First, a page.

Chop Wood, Carry Water

Looks like a Zen motif for this blog post! Maybe because I've been doing so much work around my house trying to prepare for the winter to come. That's sort of how it is when you live in the mountains though. The last gasp of every winter, people just sort of lay around congratulating themselves on having survived another one. Then, as the days warm, there's a flurry of activity. Shingles to repair, driveways to resurface, wood to gather (and split). Then there's that morning when you get up and it's cold outside. This morning, for example. It was chilly enough I was sorry I didn't have my gloves when I walked the dogs at 7.

A few hours later, had just barely finished raking and bagging combustible yard debris for the dump--a task that's dragged on for days here--when the first thunderclap of the day resounded. After that it rained almost all afternoon. Not just sprinkles either. It hailed a couple of times. Since I was on a roll, I washed the kitchen floor and did a bunch of laundry. As the light is leaching out the the day, I'm watching the first fire of the season blaze cheerily in the woodstove and am reminded of how simple--and pleasant and uncomplicated--life can be.

What a contrast to late last week when I spent three days at my "real" job, the one I'm trying to retire from. First there were budget hearings to prep for, then another department tried to steal, uh, sorry, that would be misappropriate, the snowblower I just bought last year, then there was an appraisal to deal with on some property we're trying to sell, a staff person in tears, then another one. And the beat goes on. What I became aware of through all that was the resurgence of a simmering undercurrent of irritation that's finally starting to fade as I spend more and more time away from the workplace. Try as I might last week, though, I simply couldn't lay hands on a peaceful place. Well, three days of back-breaking labor in my yard fixed all that. We'll see if it holds as I head back to my desk tomorrow. Fingers crossed that it will.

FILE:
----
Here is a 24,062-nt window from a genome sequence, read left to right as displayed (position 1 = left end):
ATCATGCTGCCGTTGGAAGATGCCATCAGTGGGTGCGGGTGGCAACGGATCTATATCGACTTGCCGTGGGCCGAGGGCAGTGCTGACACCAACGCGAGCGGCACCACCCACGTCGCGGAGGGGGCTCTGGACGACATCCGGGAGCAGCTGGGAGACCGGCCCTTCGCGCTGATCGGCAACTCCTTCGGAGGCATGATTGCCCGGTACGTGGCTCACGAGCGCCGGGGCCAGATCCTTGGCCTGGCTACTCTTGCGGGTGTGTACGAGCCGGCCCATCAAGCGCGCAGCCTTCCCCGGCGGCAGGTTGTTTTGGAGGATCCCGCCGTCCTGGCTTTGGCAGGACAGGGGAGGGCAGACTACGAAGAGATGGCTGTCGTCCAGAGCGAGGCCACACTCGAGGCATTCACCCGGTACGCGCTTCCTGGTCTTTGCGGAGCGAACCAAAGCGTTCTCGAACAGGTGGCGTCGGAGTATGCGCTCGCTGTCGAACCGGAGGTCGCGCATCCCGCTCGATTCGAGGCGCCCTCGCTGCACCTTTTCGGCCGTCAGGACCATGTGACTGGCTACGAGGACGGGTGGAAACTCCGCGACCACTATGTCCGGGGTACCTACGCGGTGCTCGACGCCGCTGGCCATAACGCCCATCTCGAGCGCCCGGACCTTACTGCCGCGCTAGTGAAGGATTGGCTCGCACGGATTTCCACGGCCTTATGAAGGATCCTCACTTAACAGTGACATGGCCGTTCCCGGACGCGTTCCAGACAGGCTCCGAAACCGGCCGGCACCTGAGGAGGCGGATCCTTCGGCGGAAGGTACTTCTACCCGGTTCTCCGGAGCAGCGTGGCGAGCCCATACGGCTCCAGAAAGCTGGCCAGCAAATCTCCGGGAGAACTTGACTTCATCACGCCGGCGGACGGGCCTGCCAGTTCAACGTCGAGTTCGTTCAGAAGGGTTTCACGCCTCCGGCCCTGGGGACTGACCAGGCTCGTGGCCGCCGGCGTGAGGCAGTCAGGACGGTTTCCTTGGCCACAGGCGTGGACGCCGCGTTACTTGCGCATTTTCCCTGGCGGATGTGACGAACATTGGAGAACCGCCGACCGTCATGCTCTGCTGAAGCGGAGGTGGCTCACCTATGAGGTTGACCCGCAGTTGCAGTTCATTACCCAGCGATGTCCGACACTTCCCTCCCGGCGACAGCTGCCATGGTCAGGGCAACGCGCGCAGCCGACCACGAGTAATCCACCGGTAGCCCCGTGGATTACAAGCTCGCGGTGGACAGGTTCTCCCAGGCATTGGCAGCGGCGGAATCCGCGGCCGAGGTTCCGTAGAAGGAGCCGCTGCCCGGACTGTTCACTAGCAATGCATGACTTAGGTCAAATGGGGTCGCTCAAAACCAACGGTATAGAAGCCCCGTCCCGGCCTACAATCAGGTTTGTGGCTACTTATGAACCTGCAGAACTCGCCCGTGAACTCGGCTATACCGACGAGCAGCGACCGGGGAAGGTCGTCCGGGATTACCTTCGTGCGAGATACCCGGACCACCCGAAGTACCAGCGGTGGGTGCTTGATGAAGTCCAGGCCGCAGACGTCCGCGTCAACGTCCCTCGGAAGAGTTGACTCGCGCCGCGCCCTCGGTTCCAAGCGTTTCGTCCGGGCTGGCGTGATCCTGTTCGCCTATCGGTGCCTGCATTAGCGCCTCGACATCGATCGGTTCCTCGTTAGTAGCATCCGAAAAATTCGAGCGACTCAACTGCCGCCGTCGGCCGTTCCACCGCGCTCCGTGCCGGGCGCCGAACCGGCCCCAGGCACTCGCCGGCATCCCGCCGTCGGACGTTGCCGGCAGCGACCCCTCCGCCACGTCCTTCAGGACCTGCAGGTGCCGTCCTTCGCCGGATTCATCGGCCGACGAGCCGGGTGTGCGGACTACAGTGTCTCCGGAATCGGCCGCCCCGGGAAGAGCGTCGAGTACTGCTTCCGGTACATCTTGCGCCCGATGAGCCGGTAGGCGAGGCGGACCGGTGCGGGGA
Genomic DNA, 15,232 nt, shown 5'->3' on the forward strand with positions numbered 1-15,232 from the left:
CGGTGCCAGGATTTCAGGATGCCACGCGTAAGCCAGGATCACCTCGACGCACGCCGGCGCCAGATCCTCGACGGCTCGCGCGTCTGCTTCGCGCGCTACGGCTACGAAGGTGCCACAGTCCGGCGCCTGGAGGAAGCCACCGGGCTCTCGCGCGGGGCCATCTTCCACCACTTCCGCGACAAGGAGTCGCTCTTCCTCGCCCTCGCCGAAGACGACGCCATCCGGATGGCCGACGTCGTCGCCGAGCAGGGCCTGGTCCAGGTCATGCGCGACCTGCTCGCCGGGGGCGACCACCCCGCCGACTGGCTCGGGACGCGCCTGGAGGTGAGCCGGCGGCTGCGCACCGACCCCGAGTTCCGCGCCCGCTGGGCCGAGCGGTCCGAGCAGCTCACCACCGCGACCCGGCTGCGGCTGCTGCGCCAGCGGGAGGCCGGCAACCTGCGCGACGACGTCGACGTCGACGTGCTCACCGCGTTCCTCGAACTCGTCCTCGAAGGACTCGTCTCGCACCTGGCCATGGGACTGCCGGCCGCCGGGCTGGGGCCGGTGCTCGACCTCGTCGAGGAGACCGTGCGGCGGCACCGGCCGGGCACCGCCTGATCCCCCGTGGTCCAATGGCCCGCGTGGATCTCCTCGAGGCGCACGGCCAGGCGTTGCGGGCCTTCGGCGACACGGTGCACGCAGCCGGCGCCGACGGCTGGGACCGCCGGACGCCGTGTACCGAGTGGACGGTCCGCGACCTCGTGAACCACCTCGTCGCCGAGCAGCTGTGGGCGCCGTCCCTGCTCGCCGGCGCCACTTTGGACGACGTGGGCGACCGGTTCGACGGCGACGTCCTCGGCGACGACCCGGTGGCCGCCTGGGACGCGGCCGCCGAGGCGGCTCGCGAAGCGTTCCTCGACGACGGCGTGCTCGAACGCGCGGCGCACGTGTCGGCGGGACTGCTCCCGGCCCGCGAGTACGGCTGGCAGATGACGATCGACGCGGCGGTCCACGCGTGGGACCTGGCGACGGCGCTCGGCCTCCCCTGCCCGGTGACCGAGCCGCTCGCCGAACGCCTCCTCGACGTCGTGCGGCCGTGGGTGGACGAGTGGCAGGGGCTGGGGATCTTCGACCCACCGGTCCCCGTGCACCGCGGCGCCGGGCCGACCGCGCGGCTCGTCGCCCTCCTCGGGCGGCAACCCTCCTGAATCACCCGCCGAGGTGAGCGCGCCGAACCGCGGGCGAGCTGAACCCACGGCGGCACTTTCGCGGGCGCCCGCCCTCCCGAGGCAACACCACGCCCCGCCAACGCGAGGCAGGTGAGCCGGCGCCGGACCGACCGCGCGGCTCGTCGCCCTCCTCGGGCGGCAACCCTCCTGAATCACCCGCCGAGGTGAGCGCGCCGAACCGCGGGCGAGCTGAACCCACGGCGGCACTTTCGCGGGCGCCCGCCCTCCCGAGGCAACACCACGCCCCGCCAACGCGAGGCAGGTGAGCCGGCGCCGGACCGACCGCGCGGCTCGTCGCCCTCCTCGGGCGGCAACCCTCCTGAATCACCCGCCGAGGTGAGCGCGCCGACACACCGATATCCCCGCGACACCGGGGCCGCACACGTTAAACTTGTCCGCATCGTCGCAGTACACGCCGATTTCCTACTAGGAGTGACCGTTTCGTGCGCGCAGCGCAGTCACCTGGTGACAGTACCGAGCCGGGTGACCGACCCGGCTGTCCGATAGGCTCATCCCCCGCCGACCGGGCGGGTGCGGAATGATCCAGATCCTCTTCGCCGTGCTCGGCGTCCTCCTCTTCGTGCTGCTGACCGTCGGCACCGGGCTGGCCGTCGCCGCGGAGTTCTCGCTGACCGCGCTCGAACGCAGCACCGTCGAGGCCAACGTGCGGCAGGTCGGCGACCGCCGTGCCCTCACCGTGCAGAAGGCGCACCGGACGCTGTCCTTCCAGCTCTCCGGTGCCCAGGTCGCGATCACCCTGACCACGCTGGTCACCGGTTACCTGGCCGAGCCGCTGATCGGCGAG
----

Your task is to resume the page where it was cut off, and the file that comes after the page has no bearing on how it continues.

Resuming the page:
I suspect anything that narrows one's focus to essentials and pares down energy output to things where you can actually have an impact--as opposed to simply stewing about something--is conducive to inner peace. That's very Zen. Focus on the now. It's why people meditate. More pertinently, it's why I've meditated practically every day before work for years. Except I stopped once I officially retired. Seems that was an error in judgment.

It might have helped if I would have been a later born child in my family rather than an only child. I see that difference between myself and my husband (4th born). While I think I have to solve every problem, he's confident someone else will come along to solve things for him. Well, in his family that happened. In mine I just got nagged a lot. Heh! We truly are products of our origins.

Trying to plan one last week in the Sierras before winter sets in in earnest. Had planned to leave Wednesday, but will probably not head out till Thursday or Friday. I'm waiting with baited breath to see what our local real estate guru cum weather maven has to say about the week after the ten days of thunderstorms. He's usually right on.


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